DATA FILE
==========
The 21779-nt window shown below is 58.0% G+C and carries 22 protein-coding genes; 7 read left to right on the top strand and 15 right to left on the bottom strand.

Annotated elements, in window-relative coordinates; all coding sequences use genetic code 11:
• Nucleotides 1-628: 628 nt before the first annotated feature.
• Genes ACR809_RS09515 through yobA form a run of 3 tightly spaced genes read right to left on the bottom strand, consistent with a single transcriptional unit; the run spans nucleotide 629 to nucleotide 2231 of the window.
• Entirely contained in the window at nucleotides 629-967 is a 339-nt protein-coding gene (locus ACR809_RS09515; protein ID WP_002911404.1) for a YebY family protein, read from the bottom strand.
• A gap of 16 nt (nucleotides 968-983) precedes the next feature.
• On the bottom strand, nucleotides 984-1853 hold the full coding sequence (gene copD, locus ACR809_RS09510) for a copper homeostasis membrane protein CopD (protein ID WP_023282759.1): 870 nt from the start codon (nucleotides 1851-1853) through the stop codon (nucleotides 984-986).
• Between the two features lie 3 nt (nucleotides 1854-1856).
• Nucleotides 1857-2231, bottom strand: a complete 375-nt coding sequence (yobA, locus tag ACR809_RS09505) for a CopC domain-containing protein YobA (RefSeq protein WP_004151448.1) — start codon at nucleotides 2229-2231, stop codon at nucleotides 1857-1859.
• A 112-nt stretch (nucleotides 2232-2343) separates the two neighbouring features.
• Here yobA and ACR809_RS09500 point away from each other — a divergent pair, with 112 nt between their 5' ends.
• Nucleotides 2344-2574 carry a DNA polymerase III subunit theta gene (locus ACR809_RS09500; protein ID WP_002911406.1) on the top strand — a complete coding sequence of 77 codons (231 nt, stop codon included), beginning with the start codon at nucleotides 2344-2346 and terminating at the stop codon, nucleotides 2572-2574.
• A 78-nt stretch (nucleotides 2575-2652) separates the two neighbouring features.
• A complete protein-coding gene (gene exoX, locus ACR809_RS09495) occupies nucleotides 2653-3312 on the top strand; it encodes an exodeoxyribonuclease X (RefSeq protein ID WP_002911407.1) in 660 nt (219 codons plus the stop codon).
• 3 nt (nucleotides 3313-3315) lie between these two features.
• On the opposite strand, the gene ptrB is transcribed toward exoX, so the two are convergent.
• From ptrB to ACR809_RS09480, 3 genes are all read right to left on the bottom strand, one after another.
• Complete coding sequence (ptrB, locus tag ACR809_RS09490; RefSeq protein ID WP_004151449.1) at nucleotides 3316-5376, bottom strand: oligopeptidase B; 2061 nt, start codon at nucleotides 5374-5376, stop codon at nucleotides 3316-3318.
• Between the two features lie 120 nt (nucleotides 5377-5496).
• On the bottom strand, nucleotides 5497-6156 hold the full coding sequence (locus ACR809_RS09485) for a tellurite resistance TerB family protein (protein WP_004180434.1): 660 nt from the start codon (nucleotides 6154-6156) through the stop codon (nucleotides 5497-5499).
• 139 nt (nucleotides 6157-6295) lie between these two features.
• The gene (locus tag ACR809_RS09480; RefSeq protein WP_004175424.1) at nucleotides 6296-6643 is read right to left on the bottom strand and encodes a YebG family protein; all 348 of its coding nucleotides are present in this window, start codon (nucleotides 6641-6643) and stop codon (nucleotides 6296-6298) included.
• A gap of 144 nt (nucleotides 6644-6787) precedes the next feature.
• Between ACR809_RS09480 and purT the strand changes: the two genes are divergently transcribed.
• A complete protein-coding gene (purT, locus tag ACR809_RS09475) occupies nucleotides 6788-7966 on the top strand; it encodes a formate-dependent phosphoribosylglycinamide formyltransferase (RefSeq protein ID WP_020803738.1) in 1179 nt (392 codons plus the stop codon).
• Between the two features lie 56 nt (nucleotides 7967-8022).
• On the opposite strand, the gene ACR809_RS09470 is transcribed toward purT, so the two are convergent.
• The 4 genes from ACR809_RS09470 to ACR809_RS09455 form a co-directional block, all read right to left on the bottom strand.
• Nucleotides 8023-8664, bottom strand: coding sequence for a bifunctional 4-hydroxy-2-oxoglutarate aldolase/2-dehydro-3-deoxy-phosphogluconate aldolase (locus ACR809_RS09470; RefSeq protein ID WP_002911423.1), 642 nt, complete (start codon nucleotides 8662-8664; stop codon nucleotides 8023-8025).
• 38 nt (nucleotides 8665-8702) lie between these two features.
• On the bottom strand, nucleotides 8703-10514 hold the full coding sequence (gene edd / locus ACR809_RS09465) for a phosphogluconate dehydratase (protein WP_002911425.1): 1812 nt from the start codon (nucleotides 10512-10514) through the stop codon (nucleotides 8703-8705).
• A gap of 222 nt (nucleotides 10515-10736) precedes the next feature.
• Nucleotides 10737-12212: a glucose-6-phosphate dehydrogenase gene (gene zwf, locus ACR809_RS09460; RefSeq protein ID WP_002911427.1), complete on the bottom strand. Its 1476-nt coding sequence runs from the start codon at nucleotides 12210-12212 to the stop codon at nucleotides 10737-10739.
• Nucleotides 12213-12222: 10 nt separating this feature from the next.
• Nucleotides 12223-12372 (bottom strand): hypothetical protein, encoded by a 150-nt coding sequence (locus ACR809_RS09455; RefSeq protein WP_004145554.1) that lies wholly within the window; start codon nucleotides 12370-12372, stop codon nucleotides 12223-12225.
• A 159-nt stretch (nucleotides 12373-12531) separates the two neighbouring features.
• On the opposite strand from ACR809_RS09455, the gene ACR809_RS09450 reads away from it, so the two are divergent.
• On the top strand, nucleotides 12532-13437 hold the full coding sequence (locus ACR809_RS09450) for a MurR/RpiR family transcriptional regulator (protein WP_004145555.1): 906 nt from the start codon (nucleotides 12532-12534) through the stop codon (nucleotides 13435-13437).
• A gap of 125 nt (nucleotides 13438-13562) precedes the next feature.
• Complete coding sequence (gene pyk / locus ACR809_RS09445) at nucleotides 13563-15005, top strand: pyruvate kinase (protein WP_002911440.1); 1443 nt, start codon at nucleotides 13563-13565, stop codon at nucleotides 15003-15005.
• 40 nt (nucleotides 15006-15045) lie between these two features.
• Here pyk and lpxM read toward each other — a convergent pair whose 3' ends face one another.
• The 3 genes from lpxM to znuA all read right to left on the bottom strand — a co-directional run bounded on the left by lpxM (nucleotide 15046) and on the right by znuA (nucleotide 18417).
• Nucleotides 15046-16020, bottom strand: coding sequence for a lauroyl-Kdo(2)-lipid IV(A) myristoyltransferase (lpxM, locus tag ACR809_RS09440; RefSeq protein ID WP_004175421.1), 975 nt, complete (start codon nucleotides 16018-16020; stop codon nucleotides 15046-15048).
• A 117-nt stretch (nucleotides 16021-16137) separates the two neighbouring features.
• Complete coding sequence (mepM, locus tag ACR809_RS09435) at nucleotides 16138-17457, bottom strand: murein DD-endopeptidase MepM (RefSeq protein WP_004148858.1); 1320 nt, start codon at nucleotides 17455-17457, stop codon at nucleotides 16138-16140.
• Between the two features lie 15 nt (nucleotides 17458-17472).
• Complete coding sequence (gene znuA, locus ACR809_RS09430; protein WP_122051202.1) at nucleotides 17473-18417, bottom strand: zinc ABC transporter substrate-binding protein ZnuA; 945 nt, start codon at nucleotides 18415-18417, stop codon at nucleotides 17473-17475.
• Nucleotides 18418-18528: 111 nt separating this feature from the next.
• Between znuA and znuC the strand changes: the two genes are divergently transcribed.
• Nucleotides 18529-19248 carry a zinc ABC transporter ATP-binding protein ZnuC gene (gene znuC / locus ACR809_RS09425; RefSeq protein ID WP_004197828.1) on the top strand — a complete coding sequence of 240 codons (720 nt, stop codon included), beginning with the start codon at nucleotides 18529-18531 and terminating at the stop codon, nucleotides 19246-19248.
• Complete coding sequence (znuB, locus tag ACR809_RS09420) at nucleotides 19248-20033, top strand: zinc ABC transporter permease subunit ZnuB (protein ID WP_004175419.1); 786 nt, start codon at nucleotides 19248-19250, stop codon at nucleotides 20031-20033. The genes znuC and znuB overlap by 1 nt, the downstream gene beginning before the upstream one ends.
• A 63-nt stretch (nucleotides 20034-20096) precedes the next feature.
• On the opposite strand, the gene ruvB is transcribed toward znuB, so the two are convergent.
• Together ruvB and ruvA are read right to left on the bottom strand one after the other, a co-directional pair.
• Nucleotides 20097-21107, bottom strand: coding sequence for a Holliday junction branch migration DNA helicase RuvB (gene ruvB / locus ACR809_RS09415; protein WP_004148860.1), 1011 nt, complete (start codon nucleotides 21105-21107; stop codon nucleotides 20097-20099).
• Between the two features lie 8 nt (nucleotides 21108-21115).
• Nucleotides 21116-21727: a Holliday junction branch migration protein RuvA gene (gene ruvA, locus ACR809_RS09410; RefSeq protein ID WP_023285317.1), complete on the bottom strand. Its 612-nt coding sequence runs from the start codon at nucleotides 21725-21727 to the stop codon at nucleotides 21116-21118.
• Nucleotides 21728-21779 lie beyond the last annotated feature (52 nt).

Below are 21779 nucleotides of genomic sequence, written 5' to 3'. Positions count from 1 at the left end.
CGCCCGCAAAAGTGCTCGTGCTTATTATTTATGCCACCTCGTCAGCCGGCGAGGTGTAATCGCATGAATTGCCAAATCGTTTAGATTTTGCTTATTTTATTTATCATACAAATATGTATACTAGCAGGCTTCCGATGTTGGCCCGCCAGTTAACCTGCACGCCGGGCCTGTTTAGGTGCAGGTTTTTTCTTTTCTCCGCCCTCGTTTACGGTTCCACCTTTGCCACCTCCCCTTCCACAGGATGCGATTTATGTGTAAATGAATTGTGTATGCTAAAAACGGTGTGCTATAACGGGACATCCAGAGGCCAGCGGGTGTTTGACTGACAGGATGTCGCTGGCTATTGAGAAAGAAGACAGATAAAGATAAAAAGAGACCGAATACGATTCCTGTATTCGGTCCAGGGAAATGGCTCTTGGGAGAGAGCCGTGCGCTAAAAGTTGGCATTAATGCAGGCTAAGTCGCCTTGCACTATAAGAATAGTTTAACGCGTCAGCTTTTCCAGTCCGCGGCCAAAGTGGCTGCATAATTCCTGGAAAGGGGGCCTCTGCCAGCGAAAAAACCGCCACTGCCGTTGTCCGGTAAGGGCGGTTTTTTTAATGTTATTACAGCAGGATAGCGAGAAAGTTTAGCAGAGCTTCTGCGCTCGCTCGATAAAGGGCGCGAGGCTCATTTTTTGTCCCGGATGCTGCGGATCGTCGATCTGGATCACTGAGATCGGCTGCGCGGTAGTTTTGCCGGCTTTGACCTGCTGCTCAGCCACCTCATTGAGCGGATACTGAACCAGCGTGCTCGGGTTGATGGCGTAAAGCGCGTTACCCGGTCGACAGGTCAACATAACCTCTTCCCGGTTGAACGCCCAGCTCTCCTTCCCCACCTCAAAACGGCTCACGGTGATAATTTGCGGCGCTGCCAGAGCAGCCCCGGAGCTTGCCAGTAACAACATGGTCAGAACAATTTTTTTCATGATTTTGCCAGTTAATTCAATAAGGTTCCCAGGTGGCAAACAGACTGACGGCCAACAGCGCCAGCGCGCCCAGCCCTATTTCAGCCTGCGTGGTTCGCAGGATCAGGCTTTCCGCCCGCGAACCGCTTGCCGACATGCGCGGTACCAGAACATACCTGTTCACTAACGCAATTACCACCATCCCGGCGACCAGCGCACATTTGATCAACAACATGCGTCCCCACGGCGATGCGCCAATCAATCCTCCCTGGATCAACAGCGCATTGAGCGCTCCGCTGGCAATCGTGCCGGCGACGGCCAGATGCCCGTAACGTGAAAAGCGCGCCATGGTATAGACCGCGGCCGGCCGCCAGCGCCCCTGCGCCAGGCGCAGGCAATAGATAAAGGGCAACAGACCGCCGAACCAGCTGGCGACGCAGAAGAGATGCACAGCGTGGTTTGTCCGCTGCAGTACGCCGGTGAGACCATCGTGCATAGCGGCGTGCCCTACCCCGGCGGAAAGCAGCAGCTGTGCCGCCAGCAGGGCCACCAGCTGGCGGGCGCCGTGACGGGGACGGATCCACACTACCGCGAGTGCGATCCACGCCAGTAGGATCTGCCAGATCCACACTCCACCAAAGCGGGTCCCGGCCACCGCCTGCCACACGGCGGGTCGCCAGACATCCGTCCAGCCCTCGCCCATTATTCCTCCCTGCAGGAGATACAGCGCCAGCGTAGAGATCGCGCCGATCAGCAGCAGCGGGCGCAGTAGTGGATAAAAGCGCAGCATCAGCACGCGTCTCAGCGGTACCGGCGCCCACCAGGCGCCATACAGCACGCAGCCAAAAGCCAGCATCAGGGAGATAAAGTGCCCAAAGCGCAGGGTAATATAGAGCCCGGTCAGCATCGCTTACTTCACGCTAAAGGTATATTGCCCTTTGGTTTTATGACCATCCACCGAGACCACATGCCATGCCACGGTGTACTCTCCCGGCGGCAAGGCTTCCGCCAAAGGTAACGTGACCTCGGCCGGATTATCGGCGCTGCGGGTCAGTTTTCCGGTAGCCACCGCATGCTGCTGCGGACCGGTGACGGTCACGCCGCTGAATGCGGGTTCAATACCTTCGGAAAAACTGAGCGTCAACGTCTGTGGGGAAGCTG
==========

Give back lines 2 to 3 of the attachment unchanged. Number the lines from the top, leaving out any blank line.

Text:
Annotated elements, in window-relative coordinates; all coding sequences use genetic code 11:
• Nucleotides 1-628: 628 nt before the first annotated feature.